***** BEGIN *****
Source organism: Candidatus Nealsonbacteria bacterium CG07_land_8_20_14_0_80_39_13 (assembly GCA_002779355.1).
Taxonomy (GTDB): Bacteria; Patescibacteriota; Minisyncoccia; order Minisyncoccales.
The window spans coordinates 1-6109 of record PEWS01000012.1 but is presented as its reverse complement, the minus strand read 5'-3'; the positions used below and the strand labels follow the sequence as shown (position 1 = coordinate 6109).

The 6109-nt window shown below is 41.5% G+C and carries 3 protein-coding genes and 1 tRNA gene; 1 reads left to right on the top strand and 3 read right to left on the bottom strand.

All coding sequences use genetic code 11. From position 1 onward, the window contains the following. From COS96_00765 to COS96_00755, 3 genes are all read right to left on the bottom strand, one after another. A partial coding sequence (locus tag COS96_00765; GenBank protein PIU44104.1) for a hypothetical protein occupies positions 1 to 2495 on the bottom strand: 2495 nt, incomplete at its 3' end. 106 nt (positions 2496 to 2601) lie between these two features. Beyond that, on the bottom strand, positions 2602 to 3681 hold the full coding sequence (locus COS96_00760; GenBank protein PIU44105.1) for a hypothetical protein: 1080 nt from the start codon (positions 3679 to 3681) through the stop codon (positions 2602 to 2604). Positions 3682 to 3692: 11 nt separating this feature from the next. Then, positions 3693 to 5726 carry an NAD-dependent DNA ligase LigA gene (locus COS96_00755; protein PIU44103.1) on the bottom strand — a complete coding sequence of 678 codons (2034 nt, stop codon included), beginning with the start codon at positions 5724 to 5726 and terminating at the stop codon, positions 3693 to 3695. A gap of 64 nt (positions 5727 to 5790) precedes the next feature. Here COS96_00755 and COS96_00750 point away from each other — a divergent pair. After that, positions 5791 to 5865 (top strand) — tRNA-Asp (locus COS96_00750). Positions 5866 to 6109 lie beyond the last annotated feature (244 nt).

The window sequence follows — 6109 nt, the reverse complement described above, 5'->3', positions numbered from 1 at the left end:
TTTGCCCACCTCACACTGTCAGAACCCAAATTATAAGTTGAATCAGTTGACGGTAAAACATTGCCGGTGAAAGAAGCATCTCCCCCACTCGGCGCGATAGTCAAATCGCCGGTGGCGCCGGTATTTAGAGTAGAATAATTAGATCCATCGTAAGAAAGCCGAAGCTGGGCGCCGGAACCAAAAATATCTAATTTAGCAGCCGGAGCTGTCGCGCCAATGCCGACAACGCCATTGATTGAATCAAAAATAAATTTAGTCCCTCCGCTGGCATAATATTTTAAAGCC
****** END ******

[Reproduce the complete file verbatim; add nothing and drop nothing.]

Source organism: Candidatus Nealsonbacteria bacterium CG07_land_8_20_14_0_80_39_13 (assembly GCA_002779355.1).
Taxonomy (GTDB): Bacteria; Patescibacteriota; Minisyncoccia; order Minisyncoccales.
The window spans coordinates 1-6109 of record PEWS01000012.1 but is presented as its reverse complement, the minus strand read 5'-3'; the positions used below and the strand labels follow the sequence as shown (position 1 = coordinate 6109).

The 6109-nt window shown below is 41.5% G+C and carries 3 protein-coding genes and 1 tRNA gene; 1 reads left to right on the top strand and 3 read right to left on the bottom strand.

All coding sequences use genetic code 11. From position 1 onward, the window contains the following. From COS96_00765 to COS96_00755, 3 genes are all read right to left on the bottom strand, one after another. A partial coding sequence (locus tag COS96_00765; GenBank protein PIU44104.1) for a hypothetical protein occupies positions 1 to 2495 on the bottom strand: 2495 nt, incomplete at its 3' end. 106 nt (positions 2496 to 2601) lie between these two features. Beyond that, on the bottom strand, positions 2602 to 3681 hold the full coding sequence (locus COS96_00760; GenBank protein PIU44105.1) for a hypothetical protein: 1080 nt from the start codon (positions 3679 to 3681) through the stop codon (positions 2602 to 2604). Positions 3682 to 3692: 11 nt separating this feature from the next. Then, positions 3693 to 5726 carry an NAD-dependent DNA ligase LigA gene (locus COS96_00755; protein PIU44103.1) on the bottom strand — a complete coding sequence of 678 codons (2034 nt, stop codon included), beginning with the start codon at positions 5724 to 5726 and terminating at the stop codon, positions 3693 to 3695. A gap of 64 nt (positions 5727 to 5790) precedes the next feature. Here COS96_00755 and COS96_00750 point away from each other — a divergent pair. After that, positions 5791 to 5865 (top strand) — tRNA-Asp (locus COS96_00750). Positions 5866 to 6109 lie beyond the last annotated feature (244 nt).

The window sequence follows — 6109 nt, the reverse complement described above, 5'->3', positions numbered from 1 at the left end:
TTTGCCCACCTCACACTGTCAGAACCCAAATTATAAGTTGAATCAGTTGACGGTAAAACATTGCCGGTGAAAGAAGCATCTCCCCCACTCGGCGCGATAGTCAAATCGCCGGTGGCGCCGGTATTTAGAGTAGAATAATTAGATCCATCGTAAGAAAGCCGAAGCTGGGCGCCGGAACCAAAAATATCTAATTTAGCAGCCGGAGCTGTCGCGCCAATGCCGACAACGCCATTGATTGAATCAAAAATAAATTTAGTCCCTCCGCTGGCATAATATTTTAAAGCC